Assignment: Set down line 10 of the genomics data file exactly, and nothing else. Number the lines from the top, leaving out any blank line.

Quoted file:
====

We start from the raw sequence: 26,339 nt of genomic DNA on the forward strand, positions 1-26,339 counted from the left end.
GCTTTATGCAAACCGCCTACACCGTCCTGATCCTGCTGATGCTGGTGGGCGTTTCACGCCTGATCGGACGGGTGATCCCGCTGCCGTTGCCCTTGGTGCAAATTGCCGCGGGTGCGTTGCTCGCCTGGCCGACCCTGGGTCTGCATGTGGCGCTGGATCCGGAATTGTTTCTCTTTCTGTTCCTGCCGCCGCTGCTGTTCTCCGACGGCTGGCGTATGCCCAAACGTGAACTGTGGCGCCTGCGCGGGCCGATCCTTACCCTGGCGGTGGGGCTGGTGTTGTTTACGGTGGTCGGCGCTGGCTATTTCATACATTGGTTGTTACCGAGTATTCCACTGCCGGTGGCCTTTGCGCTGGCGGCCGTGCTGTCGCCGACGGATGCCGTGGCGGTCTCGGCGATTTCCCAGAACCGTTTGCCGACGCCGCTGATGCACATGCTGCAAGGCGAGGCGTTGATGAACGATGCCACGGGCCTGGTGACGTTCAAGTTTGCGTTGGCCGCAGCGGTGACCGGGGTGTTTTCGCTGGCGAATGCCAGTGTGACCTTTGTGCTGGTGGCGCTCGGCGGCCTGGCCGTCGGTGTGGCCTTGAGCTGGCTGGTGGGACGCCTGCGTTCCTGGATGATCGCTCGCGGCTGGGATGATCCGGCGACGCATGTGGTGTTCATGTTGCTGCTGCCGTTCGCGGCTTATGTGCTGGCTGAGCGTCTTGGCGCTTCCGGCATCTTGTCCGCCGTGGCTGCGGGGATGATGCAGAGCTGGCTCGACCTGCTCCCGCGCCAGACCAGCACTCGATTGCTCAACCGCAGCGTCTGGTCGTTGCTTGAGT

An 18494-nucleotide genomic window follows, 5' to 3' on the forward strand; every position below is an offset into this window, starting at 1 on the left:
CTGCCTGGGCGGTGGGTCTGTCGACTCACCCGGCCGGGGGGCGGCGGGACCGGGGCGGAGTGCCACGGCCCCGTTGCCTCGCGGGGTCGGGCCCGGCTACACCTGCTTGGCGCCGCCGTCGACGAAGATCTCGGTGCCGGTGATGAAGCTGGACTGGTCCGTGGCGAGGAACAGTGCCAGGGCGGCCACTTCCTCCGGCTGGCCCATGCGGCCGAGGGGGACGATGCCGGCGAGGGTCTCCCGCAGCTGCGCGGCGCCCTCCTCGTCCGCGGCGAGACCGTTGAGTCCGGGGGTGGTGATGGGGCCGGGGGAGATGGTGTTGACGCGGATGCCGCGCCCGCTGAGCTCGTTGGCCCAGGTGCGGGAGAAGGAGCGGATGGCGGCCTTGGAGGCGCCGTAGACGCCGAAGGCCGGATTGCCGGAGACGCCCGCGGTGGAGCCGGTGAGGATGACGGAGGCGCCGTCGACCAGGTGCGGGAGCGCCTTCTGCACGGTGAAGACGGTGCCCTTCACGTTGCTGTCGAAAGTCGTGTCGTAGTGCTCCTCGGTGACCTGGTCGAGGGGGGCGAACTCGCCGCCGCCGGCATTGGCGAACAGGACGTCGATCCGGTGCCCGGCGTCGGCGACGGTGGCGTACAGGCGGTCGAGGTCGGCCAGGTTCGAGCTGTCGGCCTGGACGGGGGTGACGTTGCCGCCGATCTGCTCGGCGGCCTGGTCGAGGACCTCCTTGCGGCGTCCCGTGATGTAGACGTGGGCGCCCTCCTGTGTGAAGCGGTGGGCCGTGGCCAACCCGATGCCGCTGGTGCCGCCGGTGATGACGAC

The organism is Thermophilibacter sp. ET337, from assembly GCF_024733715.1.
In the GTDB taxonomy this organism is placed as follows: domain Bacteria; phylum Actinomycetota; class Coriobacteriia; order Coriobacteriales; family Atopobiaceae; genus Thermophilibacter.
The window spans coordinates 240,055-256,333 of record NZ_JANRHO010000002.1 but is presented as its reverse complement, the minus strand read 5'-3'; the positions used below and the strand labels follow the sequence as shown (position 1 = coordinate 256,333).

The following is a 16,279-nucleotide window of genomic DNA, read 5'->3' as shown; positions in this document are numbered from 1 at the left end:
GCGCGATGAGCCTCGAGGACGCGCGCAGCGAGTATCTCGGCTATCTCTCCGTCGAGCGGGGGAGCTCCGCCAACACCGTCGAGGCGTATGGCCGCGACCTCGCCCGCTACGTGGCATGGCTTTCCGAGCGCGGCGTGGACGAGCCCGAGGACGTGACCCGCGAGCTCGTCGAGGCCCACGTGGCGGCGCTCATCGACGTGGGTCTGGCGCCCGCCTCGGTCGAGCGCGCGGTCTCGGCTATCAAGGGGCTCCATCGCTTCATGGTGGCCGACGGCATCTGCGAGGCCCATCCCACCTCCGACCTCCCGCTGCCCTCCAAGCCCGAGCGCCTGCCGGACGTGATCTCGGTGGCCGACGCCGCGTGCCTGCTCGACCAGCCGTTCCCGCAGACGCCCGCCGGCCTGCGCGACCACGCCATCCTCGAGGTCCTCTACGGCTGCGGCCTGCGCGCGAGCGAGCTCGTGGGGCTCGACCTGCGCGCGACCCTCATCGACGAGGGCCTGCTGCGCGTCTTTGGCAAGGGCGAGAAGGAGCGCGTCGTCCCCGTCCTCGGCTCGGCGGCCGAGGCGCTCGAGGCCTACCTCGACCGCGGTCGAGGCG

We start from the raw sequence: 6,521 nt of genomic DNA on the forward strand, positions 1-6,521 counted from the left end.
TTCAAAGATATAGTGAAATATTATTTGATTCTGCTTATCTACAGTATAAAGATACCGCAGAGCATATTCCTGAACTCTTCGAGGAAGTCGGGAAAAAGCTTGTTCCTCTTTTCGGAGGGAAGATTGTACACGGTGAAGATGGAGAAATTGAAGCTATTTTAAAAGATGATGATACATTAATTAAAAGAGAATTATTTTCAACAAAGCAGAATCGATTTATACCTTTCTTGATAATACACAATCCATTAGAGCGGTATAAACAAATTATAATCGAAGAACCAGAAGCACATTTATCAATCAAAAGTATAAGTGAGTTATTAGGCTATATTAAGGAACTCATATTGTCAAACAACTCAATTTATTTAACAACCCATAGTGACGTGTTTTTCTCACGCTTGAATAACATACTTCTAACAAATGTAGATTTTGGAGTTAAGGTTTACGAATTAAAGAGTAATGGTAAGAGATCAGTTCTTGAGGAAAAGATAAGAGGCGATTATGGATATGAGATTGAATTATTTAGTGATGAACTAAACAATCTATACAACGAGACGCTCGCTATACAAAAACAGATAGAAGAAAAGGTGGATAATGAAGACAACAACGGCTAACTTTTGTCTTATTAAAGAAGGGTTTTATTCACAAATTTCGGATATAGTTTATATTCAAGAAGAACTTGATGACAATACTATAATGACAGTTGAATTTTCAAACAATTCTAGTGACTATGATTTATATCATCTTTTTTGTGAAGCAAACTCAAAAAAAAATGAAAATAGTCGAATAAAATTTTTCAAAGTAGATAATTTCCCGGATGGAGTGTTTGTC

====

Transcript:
We start from the raw sequence: 6,521 nt of genomic DNA on the forward strand, positions 1-6,521 counted from the left end.